Tracking gunfire with a smartphone

April 26, 2013 8:41 am | by David Salisbury, Vanderbilt University | News | Comments

You are walking down the street with a friend. A shot is fired. The two of you duck behind the nearest cover and you pull out your smartphone. A map of the neighborhood pops up on its screen with a large red arrow pointing in the direction the shot came from. A team has made such a scenario possible by developing a system that transforms a smartphone into a shooter location system.

What did Alexander Graham Bell's voice sound like?

April 26, 2013 8:34 am | News | Comments

Lawrence Berkeley National Laboratory’s sound-restoration experts have done it again. They’ve helped to digitally recover a 128-year-old recording of Alexander Graham Bell’s voice, enabling people to hear the famed inventor speak for the first time. The recording ends with Bell saying “in witness whereof, hear my voice, Alexander Graham Bell.”

Engineers generate world-record millimeter-wave output power from nanoscale CMOS

April 25, 2013 7:44 am | News | Comments

A team of  electrical engineers from Columbia University has generated a record amount of power output—by a power of five—using silicon-based nanoscale CMOS technology for millimeter-wave power amplifiers. Power amplifiers are used in communications and sensor systems to boost power levels for reliable transmission of signals over long distances as required by the given application.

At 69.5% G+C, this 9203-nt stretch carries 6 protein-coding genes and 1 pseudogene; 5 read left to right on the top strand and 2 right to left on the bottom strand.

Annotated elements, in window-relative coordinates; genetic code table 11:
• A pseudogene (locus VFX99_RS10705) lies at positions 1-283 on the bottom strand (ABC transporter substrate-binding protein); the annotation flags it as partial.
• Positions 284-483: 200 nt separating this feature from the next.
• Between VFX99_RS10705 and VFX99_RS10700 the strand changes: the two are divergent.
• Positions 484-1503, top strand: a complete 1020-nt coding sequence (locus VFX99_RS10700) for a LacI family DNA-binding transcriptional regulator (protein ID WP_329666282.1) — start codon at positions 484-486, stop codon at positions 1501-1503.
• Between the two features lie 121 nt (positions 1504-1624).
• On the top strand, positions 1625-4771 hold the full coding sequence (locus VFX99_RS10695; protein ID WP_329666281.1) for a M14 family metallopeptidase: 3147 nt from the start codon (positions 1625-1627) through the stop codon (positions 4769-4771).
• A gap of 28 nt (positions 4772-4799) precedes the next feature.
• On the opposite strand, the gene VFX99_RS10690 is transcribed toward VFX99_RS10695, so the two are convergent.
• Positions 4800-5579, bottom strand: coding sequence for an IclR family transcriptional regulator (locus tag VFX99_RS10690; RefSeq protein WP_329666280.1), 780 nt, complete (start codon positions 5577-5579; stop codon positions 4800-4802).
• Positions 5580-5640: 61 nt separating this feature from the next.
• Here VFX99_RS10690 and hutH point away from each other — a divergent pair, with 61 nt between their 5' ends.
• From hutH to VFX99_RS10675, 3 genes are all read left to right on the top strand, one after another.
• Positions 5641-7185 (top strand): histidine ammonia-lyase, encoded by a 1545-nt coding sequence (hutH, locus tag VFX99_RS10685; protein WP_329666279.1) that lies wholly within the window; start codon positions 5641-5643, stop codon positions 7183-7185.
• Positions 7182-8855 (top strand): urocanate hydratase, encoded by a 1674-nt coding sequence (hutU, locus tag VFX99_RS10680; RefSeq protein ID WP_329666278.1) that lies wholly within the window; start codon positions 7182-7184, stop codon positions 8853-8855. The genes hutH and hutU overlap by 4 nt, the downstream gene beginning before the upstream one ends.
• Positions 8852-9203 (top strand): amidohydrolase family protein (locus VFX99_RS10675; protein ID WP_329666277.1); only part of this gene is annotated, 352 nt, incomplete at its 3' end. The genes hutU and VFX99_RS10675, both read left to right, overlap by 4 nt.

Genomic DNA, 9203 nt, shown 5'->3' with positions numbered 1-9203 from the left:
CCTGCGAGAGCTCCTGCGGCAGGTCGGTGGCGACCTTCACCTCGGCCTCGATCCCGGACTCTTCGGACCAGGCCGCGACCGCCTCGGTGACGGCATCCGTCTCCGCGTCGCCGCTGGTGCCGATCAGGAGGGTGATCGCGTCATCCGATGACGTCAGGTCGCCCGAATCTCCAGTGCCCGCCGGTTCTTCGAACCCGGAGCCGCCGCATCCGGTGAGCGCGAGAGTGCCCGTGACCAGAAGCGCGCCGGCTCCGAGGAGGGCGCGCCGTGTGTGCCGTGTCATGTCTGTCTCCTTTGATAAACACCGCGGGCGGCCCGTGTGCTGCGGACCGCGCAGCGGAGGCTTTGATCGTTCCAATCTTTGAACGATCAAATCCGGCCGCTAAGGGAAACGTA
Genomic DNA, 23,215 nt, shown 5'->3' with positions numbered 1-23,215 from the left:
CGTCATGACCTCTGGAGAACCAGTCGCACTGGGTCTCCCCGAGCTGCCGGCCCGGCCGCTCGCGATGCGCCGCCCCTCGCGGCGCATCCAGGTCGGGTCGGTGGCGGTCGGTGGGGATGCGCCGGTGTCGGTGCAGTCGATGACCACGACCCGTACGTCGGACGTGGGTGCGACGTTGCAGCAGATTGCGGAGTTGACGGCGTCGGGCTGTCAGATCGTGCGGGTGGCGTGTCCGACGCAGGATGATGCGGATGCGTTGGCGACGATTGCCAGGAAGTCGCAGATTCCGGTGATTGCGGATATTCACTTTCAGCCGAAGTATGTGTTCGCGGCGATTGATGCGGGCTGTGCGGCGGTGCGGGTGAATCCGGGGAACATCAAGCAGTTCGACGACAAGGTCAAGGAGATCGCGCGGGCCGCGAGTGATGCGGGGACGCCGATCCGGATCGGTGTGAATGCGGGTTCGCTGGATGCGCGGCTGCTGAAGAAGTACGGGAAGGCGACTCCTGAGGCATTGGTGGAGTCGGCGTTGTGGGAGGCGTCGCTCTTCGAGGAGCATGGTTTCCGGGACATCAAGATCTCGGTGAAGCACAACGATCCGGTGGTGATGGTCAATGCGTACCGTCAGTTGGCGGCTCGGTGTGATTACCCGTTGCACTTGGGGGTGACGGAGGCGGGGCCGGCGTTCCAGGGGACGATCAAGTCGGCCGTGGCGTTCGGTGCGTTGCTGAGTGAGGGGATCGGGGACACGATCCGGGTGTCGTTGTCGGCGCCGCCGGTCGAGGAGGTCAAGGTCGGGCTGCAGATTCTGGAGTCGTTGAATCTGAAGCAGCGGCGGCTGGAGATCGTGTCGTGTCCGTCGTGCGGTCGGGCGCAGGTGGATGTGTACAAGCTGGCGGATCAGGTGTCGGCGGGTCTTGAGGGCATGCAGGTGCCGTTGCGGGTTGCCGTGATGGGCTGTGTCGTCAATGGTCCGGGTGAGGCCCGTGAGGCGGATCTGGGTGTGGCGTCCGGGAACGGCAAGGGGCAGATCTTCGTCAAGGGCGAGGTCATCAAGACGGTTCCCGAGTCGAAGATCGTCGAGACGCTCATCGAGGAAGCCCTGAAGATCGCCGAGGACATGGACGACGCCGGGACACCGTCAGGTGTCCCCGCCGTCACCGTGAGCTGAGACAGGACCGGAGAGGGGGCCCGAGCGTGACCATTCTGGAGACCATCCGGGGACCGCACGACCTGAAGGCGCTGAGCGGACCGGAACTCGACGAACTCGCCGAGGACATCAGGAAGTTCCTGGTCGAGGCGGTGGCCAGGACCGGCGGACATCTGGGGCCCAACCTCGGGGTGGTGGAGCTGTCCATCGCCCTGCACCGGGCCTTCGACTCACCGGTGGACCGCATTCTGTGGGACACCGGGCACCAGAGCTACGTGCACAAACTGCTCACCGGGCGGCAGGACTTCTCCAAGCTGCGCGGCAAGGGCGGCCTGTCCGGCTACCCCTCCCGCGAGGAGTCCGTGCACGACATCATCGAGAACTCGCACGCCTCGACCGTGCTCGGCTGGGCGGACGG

Computational physics software supported presidential inauguration

April 19, 2013 12:41 pm | News | Comments

The Naval Research Laboratory aided both the 2009 and 2013 Presidential Inaugurations with a technology called CT-Analyst. The software modeling tool is designed to provide first responders with a tool that can provides accurate, instantaneous, 3D predictions of chemical, biological, and radiological agent transport in urban settings.

New keyboard developed for touchscreens

April 17, 2013 4:32 pm | News | Comments

A research team in Europe has created a new keyboard called KALQ that enables faster thumb-typing on touchscreen devices. They used computational optimization techniques in conjunction with a model of thumb movement to search among millions of potential layouts to find the best one. A study confirmed that users could type 34% faster than they could with a QWERTY layout.

School’s “Drone Lab” reimagines possibilities for UAVs